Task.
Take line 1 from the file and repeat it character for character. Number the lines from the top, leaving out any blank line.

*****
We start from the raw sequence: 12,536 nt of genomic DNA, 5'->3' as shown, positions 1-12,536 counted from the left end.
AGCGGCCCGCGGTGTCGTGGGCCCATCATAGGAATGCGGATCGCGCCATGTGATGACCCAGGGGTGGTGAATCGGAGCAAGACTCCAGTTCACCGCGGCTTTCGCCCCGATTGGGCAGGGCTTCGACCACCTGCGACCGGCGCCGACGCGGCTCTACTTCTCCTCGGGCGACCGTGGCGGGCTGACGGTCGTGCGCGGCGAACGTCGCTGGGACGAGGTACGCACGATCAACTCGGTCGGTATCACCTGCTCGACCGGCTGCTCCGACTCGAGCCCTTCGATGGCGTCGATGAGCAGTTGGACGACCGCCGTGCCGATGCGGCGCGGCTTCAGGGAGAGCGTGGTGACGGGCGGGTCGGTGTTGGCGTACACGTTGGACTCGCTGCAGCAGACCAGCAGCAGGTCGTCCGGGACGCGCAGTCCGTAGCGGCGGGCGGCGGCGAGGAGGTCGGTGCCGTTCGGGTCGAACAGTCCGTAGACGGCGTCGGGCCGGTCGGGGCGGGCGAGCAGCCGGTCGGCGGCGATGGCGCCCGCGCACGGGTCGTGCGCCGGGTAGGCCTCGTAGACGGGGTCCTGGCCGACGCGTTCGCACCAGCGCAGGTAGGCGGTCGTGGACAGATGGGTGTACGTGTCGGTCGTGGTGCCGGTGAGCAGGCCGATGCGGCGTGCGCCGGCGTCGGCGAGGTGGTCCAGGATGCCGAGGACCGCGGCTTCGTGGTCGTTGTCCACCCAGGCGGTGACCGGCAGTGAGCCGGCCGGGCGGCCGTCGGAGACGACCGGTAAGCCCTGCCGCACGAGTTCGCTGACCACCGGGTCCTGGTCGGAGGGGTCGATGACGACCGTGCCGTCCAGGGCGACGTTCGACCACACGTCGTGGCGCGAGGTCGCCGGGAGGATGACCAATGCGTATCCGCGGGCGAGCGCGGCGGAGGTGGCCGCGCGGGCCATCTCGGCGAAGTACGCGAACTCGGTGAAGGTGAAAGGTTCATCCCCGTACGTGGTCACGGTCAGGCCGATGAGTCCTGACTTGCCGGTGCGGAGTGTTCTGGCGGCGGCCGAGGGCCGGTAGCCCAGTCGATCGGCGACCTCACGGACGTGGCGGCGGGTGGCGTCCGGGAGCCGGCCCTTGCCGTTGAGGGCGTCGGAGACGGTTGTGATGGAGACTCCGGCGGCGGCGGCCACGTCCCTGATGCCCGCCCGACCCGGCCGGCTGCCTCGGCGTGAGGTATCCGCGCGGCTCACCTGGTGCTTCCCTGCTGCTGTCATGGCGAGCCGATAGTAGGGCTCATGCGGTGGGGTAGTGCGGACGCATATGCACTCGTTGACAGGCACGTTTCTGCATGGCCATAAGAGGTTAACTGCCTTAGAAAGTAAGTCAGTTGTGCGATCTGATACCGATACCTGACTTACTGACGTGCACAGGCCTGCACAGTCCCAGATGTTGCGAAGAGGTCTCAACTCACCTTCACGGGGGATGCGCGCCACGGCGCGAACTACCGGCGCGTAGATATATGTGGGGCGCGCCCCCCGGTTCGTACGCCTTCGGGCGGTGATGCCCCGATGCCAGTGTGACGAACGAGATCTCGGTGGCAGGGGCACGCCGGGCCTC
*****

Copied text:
We start from the raw sequence: 12,536 nt of genomic DNA, 5'->3' as shown, positions 1-12,536 counted from the left end.